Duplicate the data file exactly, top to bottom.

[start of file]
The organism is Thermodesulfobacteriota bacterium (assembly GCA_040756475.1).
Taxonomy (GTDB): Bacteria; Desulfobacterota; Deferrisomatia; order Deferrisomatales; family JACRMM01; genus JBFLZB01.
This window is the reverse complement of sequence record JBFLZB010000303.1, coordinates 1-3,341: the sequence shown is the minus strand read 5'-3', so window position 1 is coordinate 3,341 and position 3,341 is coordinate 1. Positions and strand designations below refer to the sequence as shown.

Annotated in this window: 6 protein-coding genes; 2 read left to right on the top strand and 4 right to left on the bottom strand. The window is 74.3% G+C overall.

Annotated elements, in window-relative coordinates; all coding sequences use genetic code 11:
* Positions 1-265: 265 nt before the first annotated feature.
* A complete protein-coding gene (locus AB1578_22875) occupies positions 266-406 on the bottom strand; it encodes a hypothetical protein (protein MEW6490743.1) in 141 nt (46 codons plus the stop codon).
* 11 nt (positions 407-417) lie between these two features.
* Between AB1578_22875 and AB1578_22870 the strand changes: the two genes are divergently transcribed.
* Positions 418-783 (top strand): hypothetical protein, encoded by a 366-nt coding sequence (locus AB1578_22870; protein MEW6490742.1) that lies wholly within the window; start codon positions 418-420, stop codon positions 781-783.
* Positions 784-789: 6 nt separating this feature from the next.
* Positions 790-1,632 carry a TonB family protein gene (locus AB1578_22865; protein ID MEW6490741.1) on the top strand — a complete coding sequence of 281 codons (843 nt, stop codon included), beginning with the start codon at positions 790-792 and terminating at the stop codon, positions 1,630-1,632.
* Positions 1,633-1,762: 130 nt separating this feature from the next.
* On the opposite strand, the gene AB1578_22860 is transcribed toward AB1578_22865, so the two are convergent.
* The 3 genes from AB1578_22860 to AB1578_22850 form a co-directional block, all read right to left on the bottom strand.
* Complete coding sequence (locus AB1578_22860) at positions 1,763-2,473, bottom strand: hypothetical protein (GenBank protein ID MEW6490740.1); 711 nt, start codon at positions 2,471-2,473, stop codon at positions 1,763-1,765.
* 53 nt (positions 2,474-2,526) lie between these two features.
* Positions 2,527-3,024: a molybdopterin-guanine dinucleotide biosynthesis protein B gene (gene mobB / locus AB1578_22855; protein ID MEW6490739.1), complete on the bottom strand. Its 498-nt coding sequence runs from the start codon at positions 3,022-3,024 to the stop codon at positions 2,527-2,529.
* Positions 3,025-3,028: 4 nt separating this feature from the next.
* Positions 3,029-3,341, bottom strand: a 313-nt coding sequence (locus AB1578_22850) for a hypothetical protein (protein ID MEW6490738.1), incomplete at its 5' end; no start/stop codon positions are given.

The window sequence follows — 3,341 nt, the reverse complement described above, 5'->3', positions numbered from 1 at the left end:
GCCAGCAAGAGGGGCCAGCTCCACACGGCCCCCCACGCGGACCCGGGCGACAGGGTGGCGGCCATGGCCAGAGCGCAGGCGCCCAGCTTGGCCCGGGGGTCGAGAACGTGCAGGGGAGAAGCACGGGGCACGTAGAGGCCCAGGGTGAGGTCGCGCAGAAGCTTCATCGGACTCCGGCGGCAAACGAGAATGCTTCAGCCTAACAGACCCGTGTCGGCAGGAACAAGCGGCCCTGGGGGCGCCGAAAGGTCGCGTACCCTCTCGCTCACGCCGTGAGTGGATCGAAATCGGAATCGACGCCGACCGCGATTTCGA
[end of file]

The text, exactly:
The organism is Thermodesulfobacteriota bacterium (assembly GCA_040756475.1).
Taxonomy (GTDB): Bacteria; Desulfobacterota; Deferrisomatia; order Deferrisomatales; family JACRMM01; genus JBFLZB01.
This window is the reverse complement of sequence record JBFLZB010000303.1, coordinates 1-3,341: the sequence shown is the minus strand read 5'-3', so window position 1 is coordinate 3,341 and position 3,341 is coordinate 1. Positions and strand designations below refer to the sequence as shown.

Annotated in this window: 6 protein-coding genes; 2 read left to right on the top strand and 4 right to left on the bottom strand. The window is 74.3% G+C overall.

Annotated elements, in window-relative coordinates; all coding sequences use genetic code 11:
* Positions 1-265: 265 nt before the first annotated feature.
* A complete protein-coding gene (locus AB1578_22875) occupies positions 266-406 on the bottom strand; it encodes a hypothetical protein (protein MEW6490743.1) in 141 nt (46 codons plus the stop codon).
* 11 nt (positions 407-417) lie between these two features.
* Between AB1578_22875 and AB1578_22870 the strand changes: the two genes are divergently transcribed.
* Positions 418-783 (top strand): hypothetical protein, encoded by a 366-nt coding sequence (locus AB1578_22870; protein MEW6490742.1) that lies wholly within the window; start codon positions 418-420, stop codon positions 781-783.
* Positions 784-789: 6 nt separating this feature from the next.
* Positions 790-1,632 carry a TonB family protein gene (locus AB1578_22865; protein ID MEW6490741.1) on the top strand — a complete coding sequence of 281 codons (843 nt, stop codon included), beginning with the start codon at positions 790-792 and terminating at the stop codon, positions 1,630-1,632.
* Positions 1,633-1,762: 130 nt separating this feature from the next.
* On the opposite strand, the gene AB1578_22860 is transcribed toward AB1578_22865, so the two are convergent.
* The 3 genes from AB1578_22860 to AB1578_22850 form a co-directional block, all read right to left on the bottom strand.
* Complete coding sequence (locus AB1578_22860) at positions 1,763-2,473, bottom strand: hypothetical protein (GenBank protein ID MEW6490740.1); 711 nt, start codon at positions 2,471-2,473, stop codon at positions 1,763-1,765.
* 53 nt (positions 2,474-2,526) lie between these two features.
* Positions 2,527-3,024: a molybdopterin-guanine dinucleotide biosynthesis protein B gene (gene mobB / locus AB1578_22855; protein ID MEW6490739.1), complete on the bottom strand. Its 498-nt coding sequence runs from the start codon at positions 3,022-3,024 to the stop codon at positions 2,527-2,529.
* Positions 3,025-3,028: 4 nt separating this feature from the next.
* Positions 3,029-3,341, bottom strand: a 313-nt coding sequence (locus AB1578_22850) for a hypothetical protein (protein ID MEW6490738.1), incomplete at its 5' end; no start/stop codon positions are given.

The window sequence follows — 3,341 nt, the reverse complement described above, 5'->3', positions numbered from 1 at the left end:
GCCAGCAAGAGGGGCCAGCTCCACACGGCCCCCCACGCGGACCCGGGCGACAGGGTGGCGGCCATGGCCAGAGCGCAGGCGCCCAGCTTGGCCCGGGGGTCGAGAACGTGCAGGGGAGAAGCACGGGGCACGTAGAGGCCCAGGGTGAGGTCGCGCAGAAGCTTCATCGGACTCCGGCGGCAAACGAGAATGCTTCAGCCTAACAGACCCGTGTCGGCAGGAACAAGCGGCCCTGGGGGCGCCGAAAGGTCGCGTACCCTCTCGCTCACGCCGTGAGTGGATCGAAATCGGAATCGACGCCGACCGCGATTTCGA